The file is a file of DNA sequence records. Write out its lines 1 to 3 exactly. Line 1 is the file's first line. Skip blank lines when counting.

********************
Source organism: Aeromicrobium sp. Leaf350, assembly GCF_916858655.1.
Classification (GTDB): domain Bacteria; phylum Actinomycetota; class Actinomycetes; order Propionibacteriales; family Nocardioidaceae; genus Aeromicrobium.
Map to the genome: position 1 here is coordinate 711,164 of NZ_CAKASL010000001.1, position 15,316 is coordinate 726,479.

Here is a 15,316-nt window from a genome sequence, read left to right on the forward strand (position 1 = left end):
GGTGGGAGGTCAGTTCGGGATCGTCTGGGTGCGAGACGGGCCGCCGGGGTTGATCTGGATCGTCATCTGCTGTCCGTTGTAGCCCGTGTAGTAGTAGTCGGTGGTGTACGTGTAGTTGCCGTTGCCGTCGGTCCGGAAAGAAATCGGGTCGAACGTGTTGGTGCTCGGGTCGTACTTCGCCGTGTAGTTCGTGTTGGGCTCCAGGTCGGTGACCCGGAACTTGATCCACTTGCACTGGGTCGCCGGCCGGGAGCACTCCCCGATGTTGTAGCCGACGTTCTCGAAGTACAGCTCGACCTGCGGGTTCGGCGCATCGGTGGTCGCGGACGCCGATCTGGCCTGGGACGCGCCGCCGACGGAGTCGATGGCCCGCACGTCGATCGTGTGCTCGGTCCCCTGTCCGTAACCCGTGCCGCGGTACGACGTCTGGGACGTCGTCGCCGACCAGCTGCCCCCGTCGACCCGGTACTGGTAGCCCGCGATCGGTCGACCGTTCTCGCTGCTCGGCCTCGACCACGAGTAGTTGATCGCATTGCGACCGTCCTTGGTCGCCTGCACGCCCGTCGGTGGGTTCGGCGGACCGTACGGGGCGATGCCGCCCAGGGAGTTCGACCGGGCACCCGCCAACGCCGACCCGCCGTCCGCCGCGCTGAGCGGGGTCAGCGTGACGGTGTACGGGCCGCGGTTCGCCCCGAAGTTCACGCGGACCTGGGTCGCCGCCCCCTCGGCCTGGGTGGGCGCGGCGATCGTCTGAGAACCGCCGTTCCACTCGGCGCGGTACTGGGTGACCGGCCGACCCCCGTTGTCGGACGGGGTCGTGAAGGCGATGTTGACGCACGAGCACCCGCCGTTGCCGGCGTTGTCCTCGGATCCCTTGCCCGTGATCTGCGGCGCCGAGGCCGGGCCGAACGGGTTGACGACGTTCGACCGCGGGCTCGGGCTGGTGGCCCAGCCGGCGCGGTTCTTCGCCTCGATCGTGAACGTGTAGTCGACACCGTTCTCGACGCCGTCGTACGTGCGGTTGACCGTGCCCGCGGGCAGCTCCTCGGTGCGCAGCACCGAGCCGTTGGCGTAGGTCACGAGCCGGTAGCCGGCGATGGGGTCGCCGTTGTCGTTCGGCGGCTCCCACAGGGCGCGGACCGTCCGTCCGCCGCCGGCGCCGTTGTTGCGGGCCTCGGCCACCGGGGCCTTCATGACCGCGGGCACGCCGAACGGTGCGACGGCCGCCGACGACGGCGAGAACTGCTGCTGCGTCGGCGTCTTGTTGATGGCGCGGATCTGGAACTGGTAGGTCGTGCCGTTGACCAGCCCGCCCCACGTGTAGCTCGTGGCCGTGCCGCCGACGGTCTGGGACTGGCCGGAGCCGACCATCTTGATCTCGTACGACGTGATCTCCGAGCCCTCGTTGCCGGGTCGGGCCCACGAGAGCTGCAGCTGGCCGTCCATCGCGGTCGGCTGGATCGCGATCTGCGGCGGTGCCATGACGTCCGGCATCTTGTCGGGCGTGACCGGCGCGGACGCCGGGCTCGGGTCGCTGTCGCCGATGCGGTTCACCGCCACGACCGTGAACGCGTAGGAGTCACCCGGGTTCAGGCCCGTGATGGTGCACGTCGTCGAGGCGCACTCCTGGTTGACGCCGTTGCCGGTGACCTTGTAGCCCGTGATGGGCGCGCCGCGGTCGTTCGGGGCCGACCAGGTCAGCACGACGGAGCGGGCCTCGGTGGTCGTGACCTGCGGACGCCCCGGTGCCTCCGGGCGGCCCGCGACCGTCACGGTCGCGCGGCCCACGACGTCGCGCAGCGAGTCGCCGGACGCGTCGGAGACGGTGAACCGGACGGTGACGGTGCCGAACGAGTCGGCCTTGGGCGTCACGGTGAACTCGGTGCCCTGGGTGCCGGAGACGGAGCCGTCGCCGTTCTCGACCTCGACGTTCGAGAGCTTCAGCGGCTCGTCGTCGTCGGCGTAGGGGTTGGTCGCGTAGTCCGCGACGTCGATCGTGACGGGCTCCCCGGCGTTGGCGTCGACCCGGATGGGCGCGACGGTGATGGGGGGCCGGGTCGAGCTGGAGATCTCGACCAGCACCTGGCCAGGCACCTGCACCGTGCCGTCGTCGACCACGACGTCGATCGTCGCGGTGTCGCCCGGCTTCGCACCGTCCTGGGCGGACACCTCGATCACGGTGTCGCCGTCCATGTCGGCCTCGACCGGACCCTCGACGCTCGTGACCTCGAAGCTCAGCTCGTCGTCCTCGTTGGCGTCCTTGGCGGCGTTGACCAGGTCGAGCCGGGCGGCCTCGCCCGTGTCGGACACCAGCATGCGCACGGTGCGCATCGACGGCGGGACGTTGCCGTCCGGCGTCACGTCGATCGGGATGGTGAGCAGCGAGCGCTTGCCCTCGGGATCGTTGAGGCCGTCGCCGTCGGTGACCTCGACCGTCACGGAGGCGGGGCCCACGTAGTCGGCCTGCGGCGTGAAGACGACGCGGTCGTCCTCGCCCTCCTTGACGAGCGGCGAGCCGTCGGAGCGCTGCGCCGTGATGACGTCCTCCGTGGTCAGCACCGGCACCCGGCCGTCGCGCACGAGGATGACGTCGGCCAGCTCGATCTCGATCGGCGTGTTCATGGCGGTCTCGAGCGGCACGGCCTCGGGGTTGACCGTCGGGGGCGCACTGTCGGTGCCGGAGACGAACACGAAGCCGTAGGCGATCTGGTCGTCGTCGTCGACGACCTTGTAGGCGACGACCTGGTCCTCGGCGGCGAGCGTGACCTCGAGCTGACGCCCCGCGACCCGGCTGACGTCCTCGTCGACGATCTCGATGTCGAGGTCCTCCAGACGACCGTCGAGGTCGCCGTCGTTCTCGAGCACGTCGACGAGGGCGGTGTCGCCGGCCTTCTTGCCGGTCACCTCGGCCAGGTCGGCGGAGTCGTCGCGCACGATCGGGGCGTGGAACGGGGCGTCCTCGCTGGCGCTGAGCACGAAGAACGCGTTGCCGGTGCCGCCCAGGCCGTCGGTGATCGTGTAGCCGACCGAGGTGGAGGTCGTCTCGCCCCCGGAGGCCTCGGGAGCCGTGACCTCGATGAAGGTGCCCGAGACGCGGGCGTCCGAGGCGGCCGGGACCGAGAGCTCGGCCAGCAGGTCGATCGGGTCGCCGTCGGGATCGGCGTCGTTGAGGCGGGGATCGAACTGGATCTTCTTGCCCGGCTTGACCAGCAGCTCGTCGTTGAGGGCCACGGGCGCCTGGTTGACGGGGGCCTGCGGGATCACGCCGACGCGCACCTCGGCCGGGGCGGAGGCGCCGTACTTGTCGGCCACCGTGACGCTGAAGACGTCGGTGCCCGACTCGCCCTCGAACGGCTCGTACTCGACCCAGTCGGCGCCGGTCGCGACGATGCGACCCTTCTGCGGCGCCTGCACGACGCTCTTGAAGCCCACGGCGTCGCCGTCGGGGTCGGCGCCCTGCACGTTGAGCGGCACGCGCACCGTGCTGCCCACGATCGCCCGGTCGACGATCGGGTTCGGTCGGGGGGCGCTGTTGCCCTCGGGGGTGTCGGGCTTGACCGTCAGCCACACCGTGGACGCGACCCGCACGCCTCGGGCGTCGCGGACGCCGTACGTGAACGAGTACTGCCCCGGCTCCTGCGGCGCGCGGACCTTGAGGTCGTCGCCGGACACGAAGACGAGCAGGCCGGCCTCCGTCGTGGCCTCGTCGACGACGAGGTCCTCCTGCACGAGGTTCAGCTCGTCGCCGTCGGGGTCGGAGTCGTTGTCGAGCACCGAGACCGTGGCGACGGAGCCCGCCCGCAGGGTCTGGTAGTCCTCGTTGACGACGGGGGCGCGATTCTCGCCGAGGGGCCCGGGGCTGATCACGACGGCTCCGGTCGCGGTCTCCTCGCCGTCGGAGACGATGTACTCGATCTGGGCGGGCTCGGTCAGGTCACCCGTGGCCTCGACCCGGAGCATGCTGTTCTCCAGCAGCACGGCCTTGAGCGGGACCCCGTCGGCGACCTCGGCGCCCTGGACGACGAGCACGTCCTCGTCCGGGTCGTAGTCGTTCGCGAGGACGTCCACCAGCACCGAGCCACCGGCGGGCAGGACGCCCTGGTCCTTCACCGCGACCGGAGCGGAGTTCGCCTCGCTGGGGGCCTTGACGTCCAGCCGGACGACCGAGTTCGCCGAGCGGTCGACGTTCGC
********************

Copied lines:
Source organism: Aeromicrobium sp. Leaf350, assembly GCF_916858655.1.
Classification (GTDB): domain Bacteria; phylum Actinomycetota; class Actinomycetes; order Propionibacteriales; family Nocardioidaceae; genus Aeromicrobium.
Map to the genome: position 1 here is coordinate 711,164 of NZ_CAKASL010000001.1, position 15,316 is coordinate 726,479.